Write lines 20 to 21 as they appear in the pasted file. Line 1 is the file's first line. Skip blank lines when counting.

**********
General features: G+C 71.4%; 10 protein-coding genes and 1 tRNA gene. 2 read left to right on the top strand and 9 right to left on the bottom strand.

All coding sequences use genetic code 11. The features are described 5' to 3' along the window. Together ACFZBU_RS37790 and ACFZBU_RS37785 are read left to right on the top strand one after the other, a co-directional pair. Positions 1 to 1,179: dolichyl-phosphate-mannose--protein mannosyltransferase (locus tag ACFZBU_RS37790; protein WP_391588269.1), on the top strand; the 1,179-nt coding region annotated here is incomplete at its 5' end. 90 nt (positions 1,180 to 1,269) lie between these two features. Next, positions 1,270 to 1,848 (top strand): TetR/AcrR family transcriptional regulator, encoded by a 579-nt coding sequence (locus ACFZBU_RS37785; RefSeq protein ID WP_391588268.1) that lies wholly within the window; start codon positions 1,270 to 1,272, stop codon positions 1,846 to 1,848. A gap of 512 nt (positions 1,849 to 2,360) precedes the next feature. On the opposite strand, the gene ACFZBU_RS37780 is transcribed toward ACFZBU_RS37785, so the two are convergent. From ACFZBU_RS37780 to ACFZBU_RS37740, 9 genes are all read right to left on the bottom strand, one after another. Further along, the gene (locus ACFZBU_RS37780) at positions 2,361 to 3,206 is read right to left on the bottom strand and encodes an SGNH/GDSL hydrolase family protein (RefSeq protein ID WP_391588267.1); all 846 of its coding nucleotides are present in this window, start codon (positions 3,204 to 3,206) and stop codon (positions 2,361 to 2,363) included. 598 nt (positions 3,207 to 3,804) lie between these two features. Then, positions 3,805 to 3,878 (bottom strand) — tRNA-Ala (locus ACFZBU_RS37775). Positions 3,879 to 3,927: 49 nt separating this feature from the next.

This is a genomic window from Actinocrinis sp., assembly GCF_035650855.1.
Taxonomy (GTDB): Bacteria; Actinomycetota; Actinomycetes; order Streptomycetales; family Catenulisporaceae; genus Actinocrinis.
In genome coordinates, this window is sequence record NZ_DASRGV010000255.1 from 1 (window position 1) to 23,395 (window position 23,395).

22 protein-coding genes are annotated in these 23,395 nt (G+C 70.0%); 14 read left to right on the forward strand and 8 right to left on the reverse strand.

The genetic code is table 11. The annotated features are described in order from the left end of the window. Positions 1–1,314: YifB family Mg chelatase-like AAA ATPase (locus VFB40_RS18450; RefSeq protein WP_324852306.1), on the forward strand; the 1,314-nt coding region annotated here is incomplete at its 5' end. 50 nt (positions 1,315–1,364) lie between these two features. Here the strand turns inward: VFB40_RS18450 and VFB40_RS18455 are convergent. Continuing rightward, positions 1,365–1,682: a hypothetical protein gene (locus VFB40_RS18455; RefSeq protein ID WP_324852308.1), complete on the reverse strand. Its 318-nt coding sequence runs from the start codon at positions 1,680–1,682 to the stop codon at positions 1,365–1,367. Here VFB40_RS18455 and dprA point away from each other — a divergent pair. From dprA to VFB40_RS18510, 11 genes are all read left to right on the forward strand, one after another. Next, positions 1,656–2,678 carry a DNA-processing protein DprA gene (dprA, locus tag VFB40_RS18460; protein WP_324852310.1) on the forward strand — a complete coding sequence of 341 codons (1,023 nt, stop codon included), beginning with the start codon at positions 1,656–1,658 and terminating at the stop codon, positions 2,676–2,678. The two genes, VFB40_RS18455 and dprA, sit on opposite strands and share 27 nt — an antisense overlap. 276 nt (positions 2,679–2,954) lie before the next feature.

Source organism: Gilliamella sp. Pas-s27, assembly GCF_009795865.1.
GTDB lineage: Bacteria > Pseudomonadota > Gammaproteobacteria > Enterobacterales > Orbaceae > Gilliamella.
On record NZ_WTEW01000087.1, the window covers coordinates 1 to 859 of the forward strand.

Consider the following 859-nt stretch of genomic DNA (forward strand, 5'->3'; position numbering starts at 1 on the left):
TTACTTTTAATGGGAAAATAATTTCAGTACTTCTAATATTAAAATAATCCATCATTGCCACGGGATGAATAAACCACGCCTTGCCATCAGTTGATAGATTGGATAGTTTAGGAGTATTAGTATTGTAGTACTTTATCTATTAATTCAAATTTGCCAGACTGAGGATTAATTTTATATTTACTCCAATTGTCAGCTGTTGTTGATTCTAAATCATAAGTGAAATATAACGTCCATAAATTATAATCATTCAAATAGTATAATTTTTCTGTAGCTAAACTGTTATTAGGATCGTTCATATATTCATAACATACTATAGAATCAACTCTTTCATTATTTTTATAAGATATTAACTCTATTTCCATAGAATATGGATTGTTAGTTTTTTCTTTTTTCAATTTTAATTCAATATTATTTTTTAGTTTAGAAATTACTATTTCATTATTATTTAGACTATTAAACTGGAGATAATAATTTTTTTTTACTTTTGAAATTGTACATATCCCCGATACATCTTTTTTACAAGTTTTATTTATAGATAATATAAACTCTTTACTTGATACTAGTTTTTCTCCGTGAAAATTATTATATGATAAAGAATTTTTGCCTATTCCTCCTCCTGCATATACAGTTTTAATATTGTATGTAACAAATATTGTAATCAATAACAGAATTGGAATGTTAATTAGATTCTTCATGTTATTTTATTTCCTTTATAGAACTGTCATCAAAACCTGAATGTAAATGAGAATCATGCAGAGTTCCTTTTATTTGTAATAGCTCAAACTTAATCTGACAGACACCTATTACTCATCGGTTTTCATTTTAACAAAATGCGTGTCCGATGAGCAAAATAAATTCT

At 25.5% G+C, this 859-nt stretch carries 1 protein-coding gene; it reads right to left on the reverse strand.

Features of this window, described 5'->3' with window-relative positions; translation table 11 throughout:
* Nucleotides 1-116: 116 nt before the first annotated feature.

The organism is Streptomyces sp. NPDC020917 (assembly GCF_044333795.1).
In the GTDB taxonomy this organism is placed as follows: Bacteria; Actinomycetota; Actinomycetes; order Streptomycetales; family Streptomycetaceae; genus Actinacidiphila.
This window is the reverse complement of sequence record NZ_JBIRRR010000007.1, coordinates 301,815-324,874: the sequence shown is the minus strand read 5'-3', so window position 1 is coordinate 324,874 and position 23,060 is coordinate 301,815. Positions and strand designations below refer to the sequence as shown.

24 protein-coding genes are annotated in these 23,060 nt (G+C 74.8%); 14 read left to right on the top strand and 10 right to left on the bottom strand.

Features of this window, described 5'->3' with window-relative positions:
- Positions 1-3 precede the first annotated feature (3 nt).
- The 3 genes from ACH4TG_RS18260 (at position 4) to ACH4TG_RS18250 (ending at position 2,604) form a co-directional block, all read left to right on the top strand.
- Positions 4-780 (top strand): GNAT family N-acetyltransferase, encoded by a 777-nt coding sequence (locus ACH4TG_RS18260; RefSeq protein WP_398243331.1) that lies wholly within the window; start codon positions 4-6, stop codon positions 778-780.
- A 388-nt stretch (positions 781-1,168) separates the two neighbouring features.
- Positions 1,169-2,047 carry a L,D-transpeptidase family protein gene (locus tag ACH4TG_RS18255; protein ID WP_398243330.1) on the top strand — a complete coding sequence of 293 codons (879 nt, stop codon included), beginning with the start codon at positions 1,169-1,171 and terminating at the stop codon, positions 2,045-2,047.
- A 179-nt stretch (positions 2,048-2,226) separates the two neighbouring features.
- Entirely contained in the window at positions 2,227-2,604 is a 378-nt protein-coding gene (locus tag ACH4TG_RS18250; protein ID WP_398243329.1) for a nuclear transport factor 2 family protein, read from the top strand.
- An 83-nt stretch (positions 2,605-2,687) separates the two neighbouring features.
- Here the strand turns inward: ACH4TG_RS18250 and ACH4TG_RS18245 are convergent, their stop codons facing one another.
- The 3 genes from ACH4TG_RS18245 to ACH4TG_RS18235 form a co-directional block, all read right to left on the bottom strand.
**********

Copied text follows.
Features of this window, described 5'->3' with window-relative positions:
- Positions 1-3 precede the first annotated feature (3 nt).